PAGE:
Makita 18V LXT Sub-Compact Reciprocating Saw Review: Pros & Cons
1) Compact size (3″ blade, 1.
2) Lightweight (7 oz.
3) Easy to operate with one hand.
No need to hold it by the blade or handle. You just push forward and back buttons on the control panel, which are located at the top of the saw’s body.
4) Very quiet when running.
Even with a fan blowing air over the blade, the noise level is very low.
5) Compact design makes it easy to store away.
A small bag will fit inside the saw’s storage box. You can even carry it around in your pocket if necessary!
The power switch is located on the left side of the saw’s body, right above where you would normally reach for a battery charger.
6) Compact design makes it easy to transport.
Just fold up the saw’s legs and place them into a small carrying case. If you’re going out of town, you can easily stow the saw in your backpack or briefcase.
1) Blade does not have a lock feature like some other reciprocating saws do.
You’ll still need to use a screwdriver to turn the blade so that it locks into place when not in use.
2) Only one depth setting.
The blade protrudes the same amount outside of the saw’s body no matter what the material you’re cutting is.
3) Small size prevents you from getting into tighter spaces.
If you need to cut something in a confined area, you may need to remove the cover plates on either side of the saw’s motor. You can do this by removing up to 8 screws on each side.
4) No large range of adjustability.
You can only move the blade up and down a few inches at most. However, this is rarely an issue, as you can easily set the depth to match your material’s thickness and not need to make any additional adjustments.
5) Only offers 2 AMP power (in the 18V LXT designation).
However, due to it’s unique design (see below), this is plenty of power for all but the most demanding jobs.
How it’s Unique:
The Makita 18V LXT sub-compact reciprocating saw is not a typical recip saw. Most others have more than one moving part inside their bodies, while this one has only one (the blade). This makes it lighter and easier to use than other saws, but sacrifices some cutting power.
This tool’s main claim to fame is its unique method of vibration reduction. A fan is located inside the upper portion of the saw’s body. It sits directly behind and above the blade. As long as you’re holding the saw in a normal manner (towards the front), air blows down on the blade, pushing it into the material and reducing vibration. If you hold it sideways or backwards (away from the front), the fan creates an air stream that is not blowing directly on the blade, greatly reducing vibration in those directions.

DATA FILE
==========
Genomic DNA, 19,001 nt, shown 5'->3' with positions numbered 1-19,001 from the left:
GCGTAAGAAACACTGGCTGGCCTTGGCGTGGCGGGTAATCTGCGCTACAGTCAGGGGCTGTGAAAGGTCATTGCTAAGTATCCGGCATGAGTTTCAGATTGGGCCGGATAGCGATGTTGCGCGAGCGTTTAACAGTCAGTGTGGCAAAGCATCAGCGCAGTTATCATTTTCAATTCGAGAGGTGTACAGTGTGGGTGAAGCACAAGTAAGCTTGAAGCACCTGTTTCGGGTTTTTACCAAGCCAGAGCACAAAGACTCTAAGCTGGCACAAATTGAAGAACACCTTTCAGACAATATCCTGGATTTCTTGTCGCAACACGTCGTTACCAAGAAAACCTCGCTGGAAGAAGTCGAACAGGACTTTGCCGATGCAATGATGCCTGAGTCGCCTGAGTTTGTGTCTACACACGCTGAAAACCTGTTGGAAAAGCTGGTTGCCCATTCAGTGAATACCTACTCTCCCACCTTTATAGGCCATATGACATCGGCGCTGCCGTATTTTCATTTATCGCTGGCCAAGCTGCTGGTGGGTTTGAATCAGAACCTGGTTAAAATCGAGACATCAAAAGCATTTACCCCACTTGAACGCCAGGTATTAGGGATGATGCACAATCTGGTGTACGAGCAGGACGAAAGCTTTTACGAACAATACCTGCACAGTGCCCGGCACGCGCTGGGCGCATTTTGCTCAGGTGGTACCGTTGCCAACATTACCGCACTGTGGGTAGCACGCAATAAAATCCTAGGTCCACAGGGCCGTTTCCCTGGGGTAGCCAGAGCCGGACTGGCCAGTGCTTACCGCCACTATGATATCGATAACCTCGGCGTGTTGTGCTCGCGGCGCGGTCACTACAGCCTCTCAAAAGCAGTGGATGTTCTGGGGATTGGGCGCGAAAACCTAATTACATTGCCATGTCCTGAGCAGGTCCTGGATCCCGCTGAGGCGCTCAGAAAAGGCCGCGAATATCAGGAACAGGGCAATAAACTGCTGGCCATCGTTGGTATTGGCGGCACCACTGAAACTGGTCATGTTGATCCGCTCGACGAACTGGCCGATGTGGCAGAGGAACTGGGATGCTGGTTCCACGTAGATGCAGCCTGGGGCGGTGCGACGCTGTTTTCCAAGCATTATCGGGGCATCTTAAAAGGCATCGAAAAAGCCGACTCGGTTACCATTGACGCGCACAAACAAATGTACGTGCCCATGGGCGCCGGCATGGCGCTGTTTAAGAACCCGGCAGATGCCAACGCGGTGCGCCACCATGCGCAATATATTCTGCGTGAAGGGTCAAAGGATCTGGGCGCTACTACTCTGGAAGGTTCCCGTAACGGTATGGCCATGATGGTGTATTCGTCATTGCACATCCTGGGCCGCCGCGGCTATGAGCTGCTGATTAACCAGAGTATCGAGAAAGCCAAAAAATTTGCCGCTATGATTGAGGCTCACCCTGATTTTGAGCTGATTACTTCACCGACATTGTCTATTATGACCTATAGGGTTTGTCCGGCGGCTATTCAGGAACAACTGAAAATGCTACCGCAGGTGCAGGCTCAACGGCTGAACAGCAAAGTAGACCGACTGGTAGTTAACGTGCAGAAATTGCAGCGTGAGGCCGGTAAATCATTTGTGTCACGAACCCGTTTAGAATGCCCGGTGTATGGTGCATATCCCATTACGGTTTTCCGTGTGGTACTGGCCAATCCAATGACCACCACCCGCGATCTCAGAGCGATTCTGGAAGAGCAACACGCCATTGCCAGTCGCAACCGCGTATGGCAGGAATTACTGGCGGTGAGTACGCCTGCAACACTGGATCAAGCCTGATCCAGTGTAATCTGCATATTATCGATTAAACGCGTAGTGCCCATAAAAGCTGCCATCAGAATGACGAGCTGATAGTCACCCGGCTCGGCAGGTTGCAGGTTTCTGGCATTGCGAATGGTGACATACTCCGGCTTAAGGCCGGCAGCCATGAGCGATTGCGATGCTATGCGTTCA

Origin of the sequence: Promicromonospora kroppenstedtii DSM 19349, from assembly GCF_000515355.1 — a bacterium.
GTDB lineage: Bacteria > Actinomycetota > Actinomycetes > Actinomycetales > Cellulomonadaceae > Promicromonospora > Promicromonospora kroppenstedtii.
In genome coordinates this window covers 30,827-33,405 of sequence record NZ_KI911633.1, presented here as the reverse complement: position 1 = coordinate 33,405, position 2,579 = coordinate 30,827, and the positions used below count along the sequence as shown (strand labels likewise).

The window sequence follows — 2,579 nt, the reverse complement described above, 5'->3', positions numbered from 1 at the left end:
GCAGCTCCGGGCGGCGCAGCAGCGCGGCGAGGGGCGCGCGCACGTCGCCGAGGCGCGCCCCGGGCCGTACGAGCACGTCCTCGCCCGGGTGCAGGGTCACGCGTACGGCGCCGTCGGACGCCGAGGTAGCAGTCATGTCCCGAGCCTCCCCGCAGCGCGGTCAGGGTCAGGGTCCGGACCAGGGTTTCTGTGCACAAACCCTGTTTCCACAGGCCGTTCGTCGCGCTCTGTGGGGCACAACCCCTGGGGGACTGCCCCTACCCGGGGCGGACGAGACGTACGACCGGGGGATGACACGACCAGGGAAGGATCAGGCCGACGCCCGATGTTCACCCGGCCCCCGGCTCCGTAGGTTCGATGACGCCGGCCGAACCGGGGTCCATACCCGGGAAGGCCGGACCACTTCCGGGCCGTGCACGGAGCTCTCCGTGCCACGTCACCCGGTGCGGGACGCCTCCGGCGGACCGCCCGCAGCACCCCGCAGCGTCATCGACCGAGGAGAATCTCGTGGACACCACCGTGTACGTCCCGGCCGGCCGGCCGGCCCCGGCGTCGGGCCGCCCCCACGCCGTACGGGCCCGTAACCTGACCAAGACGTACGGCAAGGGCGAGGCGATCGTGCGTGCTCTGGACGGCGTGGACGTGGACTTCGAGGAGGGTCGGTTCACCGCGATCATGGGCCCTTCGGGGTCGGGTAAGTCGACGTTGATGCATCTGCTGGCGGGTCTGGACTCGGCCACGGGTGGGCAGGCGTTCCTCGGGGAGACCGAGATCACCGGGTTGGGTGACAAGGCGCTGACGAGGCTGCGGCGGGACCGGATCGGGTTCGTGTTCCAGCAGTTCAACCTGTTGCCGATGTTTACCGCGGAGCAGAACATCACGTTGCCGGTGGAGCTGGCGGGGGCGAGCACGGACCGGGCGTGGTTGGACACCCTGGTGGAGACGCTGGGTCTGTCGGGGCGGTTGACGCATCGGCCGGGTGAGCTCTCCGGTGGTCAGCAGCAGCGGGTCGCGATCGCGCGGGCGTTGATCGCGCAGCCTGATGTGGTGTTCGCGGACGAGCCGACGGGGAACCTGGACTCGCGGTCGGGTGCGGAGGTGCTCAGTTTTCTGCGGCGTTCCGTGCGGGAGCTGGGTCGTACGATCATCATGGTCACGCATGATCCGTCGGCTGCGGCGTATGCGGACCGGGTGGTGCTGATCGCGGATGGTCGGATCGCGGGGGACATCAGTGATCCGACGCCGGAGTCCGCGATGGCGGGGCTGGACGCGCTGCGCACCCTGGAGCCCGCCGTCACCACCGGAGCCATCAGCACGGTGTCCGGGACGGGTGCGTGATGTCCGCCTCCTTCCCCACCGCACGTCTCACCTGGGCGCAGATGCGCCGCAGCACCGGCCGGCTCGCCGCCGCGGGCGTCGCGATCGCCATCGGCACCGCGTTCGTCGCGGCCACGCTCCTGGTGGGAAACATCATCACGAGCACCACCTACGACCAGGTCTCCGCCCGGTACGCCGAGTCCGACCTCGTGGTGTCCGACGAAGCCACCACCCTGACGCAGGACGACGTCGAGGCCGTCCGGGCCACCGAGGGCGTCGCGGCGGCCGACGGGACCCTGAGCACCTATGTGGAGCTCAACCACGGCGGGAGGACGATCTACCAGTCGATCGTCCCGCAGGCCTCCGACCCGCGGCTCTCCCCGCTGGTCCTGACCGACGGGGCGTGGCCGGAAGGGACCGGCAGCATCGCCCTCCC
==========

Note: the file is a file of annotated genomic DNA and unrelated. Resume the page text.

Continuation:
This saw also features brushless motor technology, similar to what is used in cordless power tools. It provides more power and longer life than a standard brushed motor. Surprisingly, it’s also more responsive and faster than a traditional saw.
Ease of Use:
The LXT is the easiest recip saw to use. You can complete bite cuts by resting the saw’s body against the back side of your cut and letting it fall into place. It should make contact with the material on it’s own, as long as you hold it at a slight angle. This makes slow-down cuts almost impossible!
The LXT requires no priming or choke (kicking) to get it started. Just pull the trigger and it will start right up. Because of this, you’ll rarely need to use the brake (which is located behind the blade and can be engaged by your thumb).
The LXT also features an automatic oiling system (a piston pushes oil towards the blade on each revolution) and vents near the base of the saw’s body that automatically blow away sawdust. Both help to keep it running cooler and more consistently.
The LXT’s only downfall is it’s small size. It can’t cut as wide or as long of pieces as other reciprocating saws. However, since you can complete bite cuts with it, you’ll rarely need to make a long back-to-back cut.
This is the perfect saw for remodeling work and other jobs in tight spaces. It’s extremely durable (in fact, it’s one of the few tools that’s actually rated for underwater use!
One of the great things about this saw is that it uses the same blades as other popular Makita tools (such as their impact drivers and drills). So if you ever need new blades, they’re readily available at any hardware store. You can even get a cheap universal blade holder, which replaces the stock one, for $20. The new blade holder accepts standard 7 1/4″ blades (not the 10″ ones), so you have a lot more options when it comes to types and price.
The LXT’s stock blade is 22tpi (teeth per inch). This is fairly coarse, which causes a lot of friction and heat while cutting (especially with harder woods like oak or hickory). It’s best used for softwoods, like pine or fir. A finer tooth count can be found in some of the aftermarket blades, such as 27tpi or 30tpi. These are good all-around blades that will work with most materials.
Reciprocating saws are notorious for spitting out blades on the reverse stroke (backward cutting). The stock blade has a decent amount of clearance, which helps, but you can always get a thinner aftermarket blade. It will bend more easily, but it will also eliminate the possibility of it hitting the wood and bouncing back at you.
blade and the replacement blades fit into the same holder.
Sources & references used in this article: